Carrying the Olympic torch
As a child, it was soon apparent that Stuart had difficulties with his legs - cerebral palsy had left him spastic in his lower limbs - but what he lacks in physical strength he has more than made up for in willpower, tenacity and determination to succeed.
It was at school the opportunity first came along to try out dinghy sailing and his love of the sport continued into adult life. Recuperating from an operation Stuart, still wheelchair-bound, decided to watch the return of the Global Challenge fleet in Southampton. A chance encounter with Sir Chay Blyth fired his imagination and he was soon part of the "Time and Tide" round the world entry in 1996/97, a team comprised entirely of disabled people or those who had overcome life threatening illness. He has continued sailing, sometimes as part of a crew, sometimes alone on a Mini Transat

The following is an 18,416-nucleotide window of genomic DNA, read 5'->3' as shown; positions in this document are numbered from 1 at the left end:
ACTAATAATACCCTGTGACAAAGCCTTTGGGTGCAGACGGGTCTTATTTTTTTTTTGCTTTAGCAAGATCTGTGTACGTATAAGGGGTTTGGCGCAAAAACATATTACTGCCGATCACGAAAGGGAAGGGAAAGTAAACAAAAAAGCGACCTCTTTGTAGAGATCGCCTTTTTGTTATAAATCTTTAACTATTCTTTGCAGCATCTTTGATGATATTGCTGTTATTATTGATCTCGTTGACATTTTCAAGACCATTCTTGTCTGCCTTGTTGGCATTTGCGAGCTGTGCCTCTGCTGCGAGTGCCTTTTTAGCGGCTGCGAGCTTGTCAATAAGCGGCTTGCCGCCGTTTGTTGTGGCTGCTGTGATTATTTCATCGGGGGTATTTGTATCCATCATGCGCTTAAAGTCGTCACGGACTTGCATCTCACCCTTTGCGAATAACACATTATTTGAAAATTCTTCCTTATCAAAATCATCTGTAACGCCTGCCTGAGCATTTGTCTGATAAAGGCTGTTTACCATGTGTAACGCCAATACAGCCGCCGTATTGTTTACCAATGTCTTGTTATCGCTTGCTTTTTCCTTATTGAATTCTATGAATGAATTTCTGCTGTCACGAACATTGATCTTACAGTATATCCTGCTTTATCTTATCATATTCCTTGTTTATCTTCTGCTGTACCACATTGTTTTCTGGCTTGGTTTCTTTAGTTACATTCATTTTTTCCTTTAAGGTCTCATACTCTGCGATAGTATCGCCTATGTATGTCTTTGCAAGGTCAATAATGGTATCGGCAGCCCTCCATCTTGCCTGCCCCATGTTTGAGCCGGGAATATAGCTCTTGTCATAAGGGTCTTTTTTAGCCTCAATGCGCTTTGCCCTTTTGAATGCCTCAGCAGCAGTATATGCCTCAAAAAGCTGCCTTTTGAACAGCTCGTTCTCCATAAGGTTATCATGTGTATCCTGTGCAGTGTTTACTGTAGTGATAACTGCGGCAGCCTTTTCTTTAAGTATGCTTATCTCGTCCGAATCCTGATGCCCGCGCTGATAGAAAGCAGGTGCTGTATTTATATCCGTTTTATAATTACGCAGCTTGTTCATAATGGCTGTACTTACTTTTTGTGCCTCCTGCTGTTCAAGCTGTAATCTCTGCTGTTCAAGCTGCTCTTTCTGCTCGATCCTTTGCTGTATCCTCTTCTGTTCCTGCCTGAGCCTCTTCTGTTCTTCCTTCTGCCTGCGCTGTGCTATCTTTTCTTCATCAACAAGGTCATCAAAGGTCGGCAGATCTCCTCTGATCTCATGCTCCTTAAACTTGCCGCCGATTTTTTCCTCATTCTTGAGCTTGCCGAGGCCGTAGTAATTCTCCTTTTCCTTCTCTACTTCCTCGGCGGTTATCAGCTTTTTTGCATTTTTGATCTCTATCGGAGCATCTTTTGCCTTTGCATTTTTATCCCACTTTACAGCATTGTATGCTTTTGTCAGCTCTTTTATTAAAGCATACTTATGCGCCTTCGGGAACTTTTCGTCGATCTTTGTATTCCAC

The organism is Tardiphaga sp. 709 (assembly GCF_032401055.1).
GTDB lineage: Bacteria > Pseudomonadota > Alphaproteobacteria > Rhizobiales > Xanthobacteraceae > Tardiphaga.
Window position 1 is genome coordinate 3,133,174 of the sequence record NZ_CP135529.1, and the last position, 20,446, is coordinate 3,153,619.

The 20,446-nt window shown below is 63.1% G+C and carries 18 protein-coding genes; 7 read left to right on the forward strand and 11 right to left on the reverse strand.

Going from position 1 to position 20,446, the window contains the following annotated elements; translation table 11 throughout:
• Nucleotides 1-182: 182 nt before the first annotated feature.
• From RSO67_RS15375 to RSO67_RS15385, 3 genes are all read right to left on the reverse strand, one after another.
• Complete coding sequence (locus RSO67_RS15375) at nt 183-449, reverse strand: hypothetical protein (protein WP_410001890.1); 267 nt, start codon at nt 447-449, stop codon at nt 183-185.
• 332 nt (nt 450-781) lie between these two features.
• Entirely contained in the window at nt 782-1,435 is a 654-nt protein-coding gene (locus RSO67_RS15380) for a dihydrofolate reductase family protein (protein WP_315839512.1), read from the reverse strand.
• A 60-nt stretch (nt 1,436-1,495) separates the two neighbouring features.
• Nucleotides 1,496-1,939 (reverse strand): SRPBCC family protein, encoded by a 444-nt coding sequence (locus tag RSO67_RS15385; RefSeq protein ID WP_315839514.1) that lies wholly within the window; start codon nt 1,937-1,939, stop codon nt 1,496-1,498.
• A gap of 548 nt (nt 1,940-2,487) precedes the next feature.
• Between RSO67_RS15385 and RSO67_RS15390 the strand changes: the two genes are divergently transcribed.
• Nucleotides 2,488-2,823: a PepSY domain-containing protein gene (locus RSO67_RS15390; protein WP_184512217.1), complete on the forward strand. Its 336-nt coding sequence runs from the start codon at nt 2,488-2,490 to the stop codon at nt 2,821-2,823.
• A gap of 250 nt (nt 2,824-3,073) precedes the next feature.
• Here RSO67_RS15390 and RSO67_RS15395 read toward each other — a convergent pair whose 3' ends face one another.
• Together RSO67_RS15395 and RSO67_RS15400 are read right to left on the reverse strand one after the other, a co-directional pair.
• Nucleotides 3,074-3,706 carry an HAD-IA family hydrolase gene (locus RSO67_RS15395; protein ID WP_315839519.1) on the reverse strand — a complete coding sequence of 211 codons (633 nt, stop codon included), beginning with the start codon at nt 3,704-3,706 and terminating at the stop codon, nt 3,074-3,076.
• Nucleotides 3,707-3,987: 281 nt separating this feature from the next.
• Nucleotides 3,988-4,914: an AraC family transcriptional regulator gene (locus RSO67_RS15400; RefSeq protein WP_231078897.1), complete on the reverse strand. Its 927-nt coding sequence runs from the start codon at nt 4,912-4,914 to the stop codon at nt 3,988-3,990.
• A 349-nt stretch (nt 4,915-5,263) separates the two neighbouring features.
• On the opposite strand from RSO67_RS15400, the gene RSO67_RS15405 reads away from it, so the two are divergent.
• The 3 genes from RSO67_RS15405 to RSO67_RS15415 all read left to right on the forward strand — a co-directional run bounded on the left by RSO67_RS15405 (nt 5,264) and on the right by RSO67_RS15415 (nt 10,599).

Stuart's latest triumph in 2004 was to row alone across the Atlantic, 3,341 miles from the Canaries to Barbados, all in aid of charity. Sir Richard Branson was amongst the first to congratulate him on this epic achievement. Stuart hopes his example will inspire others whether disabled or not to do something with their lives: "That doesn't have to be sailing a yacht across an ocean, or doing a long row. It could be gaining the confidence to paint a picture. The lesson I have learned is that an achievement in any walk of
life is about self belief."